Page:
Since you've (pl.) been using it for a long while, you probably can answer from direct experience.


edge


May 11, 2010, 10:53 AM
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bill413 wrote:
I guess the only thing I can see that would be negative in terms of the knot itself is possible loosening. You now have (sort-of) two cords inside the knot - the one that is present in a normally tied double fisherman, and the one specific to this knot, running straight through.
As the sling is loaded, unloaded, and flexed, would this extra strand cause the knot to expand/unwrap a bit more easily than a normal DF?

Since you've (pl.) been using it for a long while, you probably can answer from direct experience.

I have never had an issue with that, in fact they are mostly quite welded once they have held weight. I particularly like this knot for webbing, but pics of that would not have been so clear.

Acorneau makes a good point about being able to constrict one end, but in my experience you can only do that with a freshly tied knot that hasn't been weighted. I personally don't carry any for that purpose, but could imagine some applications.


edge


May 11, 2010, 10:58 AM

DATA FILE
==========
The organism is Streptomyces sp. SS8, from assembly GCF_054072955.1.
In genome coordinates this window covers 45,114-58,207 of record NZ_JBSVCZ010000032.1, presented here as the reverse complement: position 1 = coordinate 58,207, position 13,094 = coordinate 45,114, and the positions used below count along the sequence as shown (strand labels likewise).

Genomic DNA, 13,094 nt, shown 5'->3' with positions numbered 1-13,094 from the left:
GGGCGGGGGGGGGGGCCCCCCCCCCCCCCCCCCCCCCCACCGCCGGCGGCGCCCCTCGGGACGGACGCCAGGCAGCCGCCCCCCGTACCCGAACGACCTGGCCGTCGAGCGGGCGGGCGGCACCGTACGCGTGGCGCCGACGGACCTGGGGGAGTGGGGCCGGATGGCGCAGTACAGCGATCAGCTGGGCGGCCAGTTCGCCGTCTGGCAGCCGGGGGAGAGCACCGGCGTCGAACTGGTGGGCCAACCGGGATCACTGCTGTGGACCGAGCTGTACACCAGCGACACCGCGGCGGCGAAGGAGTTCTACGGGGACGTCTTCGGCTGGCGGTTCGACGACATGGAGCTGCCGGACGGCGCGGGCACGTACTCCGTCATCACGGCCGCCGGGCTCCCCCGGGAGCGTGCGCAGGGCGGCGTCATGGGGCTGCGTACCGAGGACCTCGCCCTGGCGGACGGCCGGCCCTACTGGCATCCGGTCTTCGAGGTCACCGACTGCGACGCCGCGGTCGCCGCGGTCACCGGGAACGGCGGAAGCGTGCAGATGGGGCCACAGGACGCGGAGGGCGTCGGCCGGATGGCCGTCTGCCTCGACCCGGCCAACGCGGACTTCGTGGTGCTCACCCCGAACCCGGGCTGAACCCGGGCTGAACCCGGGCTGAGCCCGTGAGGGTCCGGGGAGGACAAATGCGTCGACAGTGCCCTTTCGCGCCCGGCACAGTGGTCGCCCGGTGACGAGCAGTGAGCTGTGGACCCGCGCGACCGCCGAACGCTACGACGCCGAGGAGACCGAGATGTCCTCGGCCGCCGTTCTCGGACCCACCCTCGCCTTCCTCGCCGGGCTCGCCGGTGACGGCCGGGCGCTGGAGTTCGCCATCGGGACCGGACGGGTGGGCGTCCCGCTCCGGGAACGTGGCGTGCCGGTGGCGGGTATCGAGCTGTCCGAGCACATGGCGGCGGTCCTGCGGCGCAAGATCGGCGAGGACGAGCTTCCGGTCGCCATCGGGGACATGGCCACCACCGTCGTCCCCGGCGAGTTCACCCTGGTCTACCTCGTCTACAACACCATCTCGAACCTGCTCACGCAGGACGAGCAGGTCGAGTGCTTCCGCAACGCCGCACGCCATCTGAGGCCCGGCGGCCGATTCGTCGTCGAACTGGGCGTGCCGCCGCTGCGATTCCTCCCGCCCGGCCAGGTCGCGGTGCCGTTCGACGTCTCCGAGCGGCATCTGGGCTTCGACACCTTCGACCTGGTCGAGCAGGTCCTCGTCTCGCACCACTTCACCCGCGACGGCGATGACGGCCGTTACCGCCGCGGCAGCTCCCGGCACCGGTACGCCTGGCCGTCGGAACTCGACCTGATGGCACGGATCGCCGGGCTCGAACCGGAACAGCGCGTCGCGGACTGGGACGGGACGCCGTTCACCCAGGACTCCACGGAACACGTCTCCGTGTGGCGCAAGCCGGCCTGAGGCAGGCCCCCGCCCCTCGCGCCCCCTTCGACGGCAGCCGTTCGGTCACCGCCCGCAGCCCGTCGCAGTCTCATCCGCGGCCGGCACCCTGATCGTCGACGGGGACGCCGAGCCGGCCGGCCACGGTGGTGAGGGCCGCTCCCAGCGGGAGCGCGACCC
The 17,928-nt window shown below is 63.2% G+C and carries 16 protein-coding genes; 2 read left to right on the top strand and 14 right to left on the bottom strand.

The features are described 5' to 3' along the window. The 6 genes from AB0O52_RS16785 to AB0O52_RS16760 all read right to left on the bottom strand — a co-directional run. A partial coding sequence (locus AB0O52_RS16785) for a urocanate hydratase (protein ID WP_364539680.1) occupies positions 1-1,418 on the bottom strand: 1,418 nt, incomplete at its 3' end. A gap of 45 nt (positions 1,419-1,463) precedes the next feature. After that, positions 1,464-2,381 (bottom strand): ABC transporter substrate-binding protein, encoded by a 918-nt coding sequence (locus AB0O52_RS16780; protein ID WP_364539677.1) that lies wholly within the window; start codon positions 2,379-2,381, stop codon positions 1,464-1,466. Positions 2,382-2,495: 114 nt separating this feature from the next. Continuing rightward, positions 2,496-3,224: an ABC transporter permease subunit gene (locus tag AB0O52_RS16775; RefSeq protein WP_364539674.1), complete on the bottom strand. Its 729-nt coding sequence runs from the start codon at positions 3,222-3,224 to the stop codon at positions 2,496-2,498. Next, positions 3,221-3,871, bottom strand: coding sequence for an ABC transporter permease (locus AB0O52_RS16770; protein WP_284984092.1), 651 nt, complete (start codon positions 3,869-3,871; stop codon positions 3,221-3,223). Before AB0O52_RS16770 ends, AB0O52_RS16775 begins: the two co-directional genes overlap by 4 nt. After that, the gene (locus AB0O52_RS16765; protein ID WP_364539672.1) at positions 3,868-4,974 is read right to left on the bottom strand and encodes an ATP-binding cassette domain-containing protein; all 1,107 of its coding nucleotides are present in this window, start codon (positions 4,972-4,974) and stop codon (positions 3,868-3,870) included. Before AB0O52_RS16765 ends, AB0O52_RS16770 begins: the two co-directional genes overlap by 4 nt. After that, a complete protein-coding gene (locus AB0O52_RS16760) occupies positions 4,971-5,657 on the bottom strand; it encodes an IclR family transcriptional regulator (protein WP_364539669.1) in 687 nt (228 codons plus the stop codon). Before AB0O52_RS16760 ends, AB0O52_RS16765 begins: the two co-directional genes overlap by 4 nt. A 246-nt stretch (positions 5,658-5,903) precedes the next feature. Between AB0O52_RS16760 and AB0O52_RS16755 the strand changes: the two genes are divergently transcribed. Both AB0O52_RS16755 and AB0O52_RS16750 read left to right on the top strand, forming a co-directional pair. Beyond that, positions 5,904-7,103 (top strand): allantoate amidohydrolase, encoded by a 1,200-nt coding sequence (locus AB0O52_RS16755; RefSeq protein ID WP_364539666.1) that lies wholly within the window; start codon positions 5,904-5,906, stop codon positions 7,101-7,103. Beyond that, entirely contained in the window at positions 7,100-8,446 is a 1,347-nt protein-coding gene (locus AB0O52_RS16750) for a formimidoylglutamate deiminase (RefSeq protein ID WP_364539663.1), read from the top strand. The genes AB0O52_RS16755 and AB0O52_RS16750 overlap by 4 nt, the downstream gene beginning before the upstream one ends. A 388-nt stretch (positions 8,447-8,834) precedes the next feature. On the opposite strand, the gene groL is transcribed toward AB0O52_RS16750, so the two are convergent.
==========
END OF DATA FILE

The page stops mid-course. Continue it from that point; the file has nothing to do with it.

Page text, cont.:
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Re: [cracklover] The "Included" Double Fisherman [In reply to]
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cracklover wrote:
Interesting. In the larger hexes, I always hide the knot inside the hex to reduce bulk.

Me too, but I almost never carry any hexes larger than an old school Chouinard 6. I'm lucky to have read that, the diamond C was all worn off, but the 6 showed up when I licked it...

In reply to:
Edge - I would expect the knot to be either equal to, or stronger than a standard double fisherman. My understanding has always been that for a given knot, the strength reduction increases as the bend of the cord increases. Because your knot is running around the cord, all the angles should be slightly less acute, so the strength reduction of the cord should be less.

GO

Good point, but I still wonder. Hence the question about pull testing.


acorneau


May 11, 2010, 11:06 AM
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edge wrote:
... but the 6 showed up when I licked it...


Giggity.


Partner cracklover


May 11, 2010, 12:04 PM
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edge wrote:
In reply to:
Edge - I would expect the knot to be either equal to, or stronger than a standard double fisherman. My understanding has always been that for a given knot, the strength reduction increases as the bend of the cord increases. Because your knot is running around the cord, all the angles should be slightly less acute, so the strength reduction of the cord should be less.

GO

Good point, but I still wonder. Hence the question about pull testing.

Oh yeah, the only way to know would be pull-testing. Just my bet about what the results might be.

GO